Is it OK for horses to eat clover?

Clover can be a good feed source for most horses because it provides useful energy and adequate protein and fiber. You can use clover in hay or pastures. Clovers can sometimes mold, which causes slobbers, photosensitivity (reactive to light) and bleeding.

Is clover toxic to horses?

The clover plants themselves are non-toxic and it is the fungus that contains the toxin slaframine that causes the undesirable symptoms in horses. … Unlike the relatively non-toxic red and white clovers, alsike clover is known to cause two more serious conditions in horses: photosensitization and big liver syndrome.

How much clover is OK for horses?

As a general guideline, alsike clover should make up less than five percent of horse feed.

Why is white clover bad for horses?

Alsike clover can cause “clover poisoning” which results in photosensitisation and liver disease. Photosensitisation is usually the initial sign of poisoning and is secondary to the effects of liver damage. The liver is damaged by substances called alkaloids contained in the clover.

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Why do horses drool after eating clover?

The fungus produces a toxin called slaframine that stimulates the salivary glands of horses causing them to drool – sometimes in alarming quantities. If the fungus is growing on red clover that is baled for hay, it will persist and can cause horses to drool when they consume the hay.

Can horses eat too much red clover?

Red clover poisoning will cause your horse to slobber excessively. Red clover poisoning is also known as Slaframine poisoning or the slobbers. It is not life-threatening and many times horses do not show any other symptoms other than excessive salivation. Red clover poisoning can affect all horses of any age.

Does clover cause liver damage in horses?

Although most clovers are a safe and valuable addition to many pasture mixtures, the Alsike clover (Trifolium hybridum) is known to cause photosensitivity and liver damage to horses.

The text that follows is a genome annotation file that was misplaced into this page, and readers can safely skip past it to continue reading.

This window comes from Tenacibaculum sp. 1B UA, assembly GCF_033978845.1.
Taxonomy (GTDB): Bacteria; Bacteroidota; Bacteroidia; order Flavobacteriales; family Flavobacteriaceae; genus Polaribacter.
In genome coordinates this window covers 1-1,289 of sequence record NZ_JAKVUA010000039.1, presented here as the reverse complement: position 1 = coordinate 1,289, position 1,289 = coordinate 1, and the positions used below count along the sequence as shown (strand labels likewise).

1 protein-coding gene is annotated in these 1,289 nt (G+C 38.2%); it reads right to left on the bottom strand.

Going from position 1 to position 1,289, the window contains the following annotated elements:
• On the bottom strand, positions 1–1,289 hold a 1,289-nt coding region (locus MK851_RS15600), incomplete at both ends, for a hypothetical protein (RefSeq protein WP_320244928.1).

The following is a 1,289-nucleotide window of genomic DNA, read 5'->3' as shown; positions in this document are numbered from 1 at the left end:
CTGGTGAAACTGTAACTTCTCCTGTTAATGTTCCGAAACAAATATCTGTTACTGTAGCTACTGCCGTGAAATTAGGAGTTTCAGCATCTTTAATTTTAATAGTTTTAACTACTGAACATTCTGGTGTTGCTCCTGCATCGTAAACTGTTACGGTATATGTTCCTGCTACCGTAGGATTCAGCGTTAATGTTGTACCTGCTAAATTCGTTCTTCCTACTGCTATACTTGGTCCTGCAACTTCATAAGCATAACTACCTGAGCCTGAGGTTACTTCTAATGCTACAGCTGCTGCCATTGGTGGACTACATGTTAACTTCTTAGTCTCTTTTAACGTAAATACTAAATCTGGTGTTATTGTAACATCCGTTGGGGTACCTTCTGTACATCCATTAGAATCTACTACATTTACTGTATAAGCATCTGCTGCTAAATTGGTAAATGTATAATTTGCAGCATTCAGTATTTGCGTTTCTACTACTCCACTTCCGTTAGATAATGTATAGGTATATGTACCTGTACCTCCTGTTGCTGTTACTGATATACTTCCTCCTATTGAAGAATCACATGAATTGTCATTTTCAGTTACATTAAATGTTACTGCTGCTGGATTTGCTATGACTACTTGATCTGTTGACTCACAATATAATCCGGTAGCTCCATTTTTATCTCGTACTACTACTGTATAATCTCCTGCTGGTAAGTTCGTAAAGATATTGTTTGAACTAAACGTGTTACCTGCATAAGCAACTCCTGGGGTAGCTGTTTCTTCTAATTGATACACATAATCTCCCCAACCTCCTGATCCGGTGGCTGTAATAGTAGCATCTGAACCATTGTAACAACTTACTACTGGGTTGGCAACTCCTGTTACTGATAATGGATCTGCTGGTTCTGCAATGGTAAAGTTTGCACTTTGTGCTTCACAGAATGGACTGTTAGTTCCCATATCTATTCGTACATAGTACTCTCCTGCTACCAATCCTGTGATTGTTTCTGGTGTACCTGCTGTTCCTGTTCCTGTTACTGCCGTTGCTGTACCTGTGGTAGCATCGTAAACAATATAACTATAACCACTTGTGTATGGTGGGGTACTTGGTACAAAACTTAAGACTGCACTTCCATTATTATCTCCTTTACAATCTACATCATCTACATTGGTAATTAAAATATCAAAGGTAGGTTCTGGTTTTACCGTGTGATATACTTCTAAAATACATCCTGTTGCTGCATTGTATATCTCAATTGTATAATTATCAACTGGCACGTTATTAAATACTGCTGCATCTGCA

Does clover cause laminitis?

Clover and alfalfa are dangerous for horses who are susceptible to laminitis. True. Clover and alfalfa contain relatively high levels of sugars and starch, both in pasture and as part of hay. These nutrients can start the chain of events that leads to digestive laminitis.

Is clover good for pasture?

Clover is a valuable addition to any pasture or hay mix. Being in the legume family, they supply lots of high quality protein, relative feed value, and other nutrients and they’re very palatable, too.

Can a horse founder on clover?

There is no fructan in warm-season grasses, yet horses can still founder on them. Since the same environmental conditions that create high fructan concentrations also increase sugar and starch levels, it’s best to just limit all NSCs.

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Will horses eat white clover?

Clover can be a good feed source for most horses because it provides useful energy and adequate protein and fiber. You can use clover in hay or pastures. Clovers can sometimes mold, which causes slobbers, photosensitivity (reactive to light) and bleeding.

Is white clover poisonous?

Summary: The common weed known as white clover releases toxic cyanide when its leaf tissues are damaged.

Which cut of hay is best for horses?

The most common choice of hay is second cutting, but first cutting is also good for horses, plus it is usually cheaper than the other two. Choose hay that is soft, green, and leafy, with thin stems, so it is easier for horses to eat.

How long do horse slobbers last?

The fungus produces the mycotoxin slaframine which causes the slobbers. It can be present on both pasture and in stored dry hay. The fungus persists on infected fields from year to year. Slaframine will persist in stored hay for 10 months or more; though its biological activity decreases.

What does it mean when a horse slobbers?

Slobbers or slaframine poisoning occurs when a horse eats white or red clover, alsike clover and alfalfa growing in its pasture that is infected with a fungus called. This fungus tends to grow during wet cool weather and appears as black spots on the plant, resulting in its common name of “black patch disease.”